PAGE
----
It has taken me a long time to get around to this, mainly because I could not face my loss. But on 16th May I lost a very special friend: the little horse that appears on my author and contact pages.
It was love at first sight, that day, eleven years ago, when I first met my future dressage pony, Poteen(pronounced Potcheen, Potch for short). He looked so happy, trotting up the hill with his cadenced rhythmic stride that promised piaffe, passage and extensions to die for. Too fast then, of course. But later, to my inexpressible joy, the promise was fulfilled, using the training methods of the AEBC.
It says much for his character that he embraced dressage, without a blink, after years of trail-riding and stock work. We had our first official dressage outing when he was nine and he went so well that I was thrilled.
A delightful personality, he was sweet, smart and full of lovable pony character. To add to all these wonderful attributes, he had a work ethic: willing and expressive. He also had a naughty sense of humour, but he was one hundred per cent loyal: In public, he never let anyone think he wasn’t a push-button, bomb-proof pony!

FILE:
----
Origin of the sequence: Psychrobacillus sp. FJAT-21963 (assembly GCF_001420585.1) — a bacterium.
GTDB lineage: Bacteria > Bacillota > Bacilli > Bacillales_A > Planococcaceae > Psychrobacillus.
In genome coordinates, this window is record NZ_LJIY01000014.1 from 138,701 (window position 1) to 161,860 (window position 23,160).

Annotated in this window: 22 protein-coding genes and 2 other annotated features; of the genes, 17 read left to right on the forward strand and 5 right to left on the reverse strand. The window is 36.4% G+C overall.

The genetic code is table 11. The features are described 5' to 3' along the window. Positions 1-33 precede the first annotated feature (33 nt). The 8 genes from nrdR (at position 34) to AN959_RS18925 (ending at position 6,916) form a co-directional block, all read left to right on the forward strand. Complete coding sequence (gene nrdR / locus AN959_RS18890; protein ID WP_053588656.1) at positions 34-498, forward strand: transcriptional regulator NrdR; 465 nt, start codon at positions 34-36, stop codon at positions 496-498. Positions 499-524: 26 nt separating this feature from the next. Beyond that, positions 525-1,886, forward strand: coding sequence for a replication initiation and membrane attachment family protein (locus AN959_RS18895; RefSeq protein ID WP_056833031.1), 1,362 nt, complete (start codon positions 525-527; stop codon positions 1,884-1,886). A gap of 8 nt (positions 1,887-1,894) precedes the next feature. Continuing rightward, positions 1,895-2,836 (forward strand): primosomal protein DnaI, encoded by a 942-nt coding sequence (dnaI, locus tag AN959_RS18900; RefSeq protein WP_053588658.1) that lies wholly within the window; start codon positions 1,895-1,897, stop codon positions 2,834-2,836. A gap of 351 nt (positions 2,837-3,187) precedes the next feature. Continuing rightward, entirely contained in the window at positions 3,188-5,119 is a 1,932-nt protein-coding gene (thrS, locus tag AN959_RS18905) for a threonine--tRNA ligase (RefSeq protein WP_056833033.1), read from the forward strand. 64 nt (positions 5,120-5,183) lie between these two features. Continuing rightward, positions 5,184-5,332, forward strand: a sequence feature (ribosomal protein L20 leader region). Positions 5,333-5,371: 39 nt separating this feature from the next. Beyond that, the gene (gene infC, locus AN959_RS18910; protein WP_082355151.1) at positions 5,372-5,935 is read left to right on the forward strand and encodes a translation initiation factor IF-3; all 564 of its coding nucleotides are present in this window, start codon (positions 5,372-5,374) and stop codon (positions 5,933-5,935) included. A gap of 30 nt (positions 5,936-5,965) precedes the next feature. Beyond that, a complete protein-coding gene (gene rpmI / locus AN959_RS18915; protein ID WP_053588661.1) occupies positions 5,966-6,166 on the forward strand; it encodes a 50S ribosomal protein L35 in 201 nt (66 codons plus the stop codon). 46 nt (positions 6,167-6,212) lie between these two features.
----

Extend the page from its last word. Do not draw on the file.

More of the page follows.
I was never really sure of his origins. We aged him by his teeth. He was believed to be a grandson of the legendary Dell Mingo out of a Welsh Mountain Pony mare. He may have been a heavyweight small galloway(14 -14.2hh) with a rich Quarter Horse colour, but his mind was all pony. Adorable!
It is impossible to explain the depth of the connection that develops between horse and human when you spend years together, painstakingly working on a common language: A language that becomes so refined that you only have to think of the movement you want and your horse, sweet and generous, does it for you to the best of his ability. What a privilege! The euphoria this brings is beyond description. Two beings, responding to the one thought. When you are that close, it is like losing a part of yourself when you lose them. Especially, when it is before their time.
I am in tears remembering the dreadful day that I found him rolling in agony, black with sweat, great drops rolling off his poor little face. I knew immediately that there was nothing we could do. The vet arrived to take away his pain. And it all ended on a patch of soft, green grass in the paddock where we’d spent so many happy hours together.
Au revoir, my dear little friend. There are still three beautiful horses in my paddock, yet it looks so empty without you. May you graze the lush fields of heaven to your heart’s content, without fear of colic or founder. You will be in my heart until the day I meet you on the bridge with all our other four-legged friends.
Life is just not the same without you.
Rest in peace, dear Potch. X